The sensory-immersive workstation is located in a room adjacent to the operating room (see Fig. 4). The workstation comprises two video monitors, two touch-screen computer displays, a stereoscopic display unit, and two force-feedback hand controllers.4 The leftmost monitor displays a 2-D image from the surgical microscope, while the rightmost monitor provides the field camera view. A Leica OH4 surgical microscope (Leica Microsystems (Schweiz); Heerbrugg, Switzerland), was modified to provide stereoscopic video output to the workstation. This microscope provides excellent optics and can be moved in the x, y, and z planes using a footswitch that is remotely located at the workstation.
The two touch-screen displays are located directly to the left and right of the surgeon. Magnetic-resonance images are uploaded onto the left touch-screen display and can be manipulated in either 2-D or 3-D and used for surgical planning. Such a display, together with virtual tool overlay, allows visualization of the lesion in relation to the tools from any chosen angle. This enhances surgical vision by providing knowledge of the location of structures outside the surgical corridor. The other touch-screen display shows a virtual representation of the manipulators, radio-frequency coil, and, when in stereotactic mode, the MR magnet with gradient insert. This display provides interactive rolling of the 3-D image, and includes command settings and robot status.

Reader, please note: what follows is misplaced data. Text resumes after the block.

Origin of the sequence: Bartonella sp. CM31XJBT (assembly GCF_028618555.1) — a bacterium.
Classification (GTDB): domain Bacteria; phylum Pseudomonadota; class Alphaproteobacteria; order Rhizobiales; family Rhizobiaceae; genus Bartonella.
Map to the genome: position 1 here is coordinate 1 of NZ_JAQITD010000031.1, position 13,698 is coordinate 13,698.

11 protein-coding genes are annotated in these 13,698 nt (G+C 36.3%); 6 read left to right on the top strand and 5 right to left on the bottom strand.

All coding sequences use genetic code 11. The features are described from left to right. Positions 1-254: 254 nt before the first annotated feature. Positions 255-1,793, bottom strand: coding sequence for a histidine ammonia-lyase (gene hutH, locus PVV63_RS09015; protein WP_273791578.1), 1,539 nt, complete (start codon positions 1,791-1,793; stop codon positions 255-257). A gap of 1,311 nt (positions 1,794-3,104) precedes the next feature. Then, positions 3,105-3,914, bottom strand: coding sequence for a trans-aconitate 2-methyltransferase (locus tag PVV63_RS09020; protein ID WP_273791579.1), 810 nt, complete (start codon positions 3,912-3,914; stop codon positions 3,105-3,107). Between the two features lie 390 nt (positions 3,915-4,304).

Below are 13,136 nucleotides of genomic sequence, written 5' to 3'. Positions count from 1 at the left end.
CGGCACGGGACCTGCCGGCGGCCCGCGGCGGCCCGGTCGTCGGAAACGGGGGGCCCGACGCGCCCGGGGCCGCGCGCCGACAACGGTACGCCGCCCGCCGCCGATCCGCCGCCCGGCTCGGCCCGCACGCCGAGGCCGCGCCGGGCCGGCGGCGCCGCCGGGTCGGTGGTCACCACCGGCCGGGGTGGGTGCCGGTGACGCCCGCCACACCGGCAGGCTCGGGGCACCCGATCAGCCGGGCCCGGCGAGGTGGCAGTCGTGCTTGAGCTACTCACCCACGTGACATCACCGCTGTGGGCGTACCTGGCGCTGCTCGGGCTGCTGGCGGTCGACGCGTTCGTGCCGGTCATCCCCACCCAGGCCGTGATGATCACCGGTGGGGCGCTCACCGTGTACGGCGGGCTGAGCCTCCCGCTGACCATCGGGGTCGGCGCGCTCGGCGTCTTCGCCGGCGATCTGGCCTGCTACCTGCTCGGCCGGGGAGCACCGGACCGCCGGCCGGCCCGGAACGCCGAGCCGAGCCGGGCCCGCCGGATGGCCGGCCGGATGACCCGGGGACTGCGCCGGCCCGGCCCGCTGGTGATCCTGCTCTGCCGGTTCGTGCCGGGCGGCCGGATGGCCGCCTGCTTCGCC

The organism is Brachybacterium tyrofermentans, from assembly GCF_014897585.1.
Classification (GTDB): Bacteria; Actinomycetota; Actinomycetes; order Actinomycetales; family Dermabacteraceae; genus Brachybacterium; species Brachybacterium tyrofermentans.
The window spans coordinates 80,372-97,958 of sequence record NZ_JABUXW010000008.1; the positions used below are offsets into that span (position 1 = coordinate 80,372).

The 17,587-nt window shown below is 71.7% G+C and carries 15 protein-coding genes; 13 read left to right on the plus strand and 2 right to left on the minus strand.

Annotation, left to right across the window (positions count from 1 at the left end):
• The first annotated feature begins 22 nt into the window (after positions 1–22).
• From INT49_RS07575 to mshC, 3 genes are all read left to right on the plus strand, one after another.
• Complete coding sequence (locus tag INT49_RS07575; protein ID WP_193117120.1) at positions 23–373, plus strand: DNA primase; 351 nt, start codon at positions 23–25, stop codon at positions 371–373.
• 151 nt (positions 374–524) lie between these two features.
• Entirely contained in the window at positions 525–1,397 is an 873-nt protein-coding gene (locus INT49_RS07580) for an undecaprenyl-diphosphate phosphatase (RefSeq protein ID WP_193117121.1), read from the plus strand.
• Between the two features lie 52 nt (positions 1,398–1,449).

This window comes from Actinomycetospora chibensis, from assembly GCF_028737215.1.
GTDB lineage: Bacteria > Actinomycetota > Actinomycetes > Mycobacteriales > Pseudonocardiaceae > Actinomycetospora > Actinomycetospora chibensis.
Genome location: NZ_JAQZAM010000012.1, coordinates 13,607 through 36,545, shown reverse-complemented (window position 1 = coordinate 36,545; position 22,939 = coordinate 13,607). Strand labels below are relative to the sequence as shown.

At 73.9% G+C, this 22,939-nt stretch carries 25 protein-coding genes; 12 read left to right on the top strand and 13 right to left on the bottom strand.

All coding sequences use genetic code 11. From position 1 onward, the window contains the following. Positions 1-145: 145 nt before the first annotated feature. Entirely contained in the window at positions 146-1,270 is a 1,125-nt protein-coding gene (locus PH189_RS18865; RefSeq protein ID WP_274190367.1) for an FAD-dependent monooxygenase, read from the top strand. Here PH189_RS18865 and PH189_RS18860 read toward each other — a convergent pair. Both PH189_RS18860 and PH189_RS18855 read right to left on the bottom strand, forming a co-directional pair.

Two high-definition cameras (Ikegami Tsushinki Co.; Tokyo, Japan) mounted on the surgical microscope are used in microsurgery mode and they are the eyes of the surgeon at the workstation. They transmit to two miniature full-color displays (Rockwell Collins; Cedar Rapids, IA), providing the surgeon with a stereoscopic or 3-D view of the operative site. The two miniature full-color displays are currently being upgraded to high definition.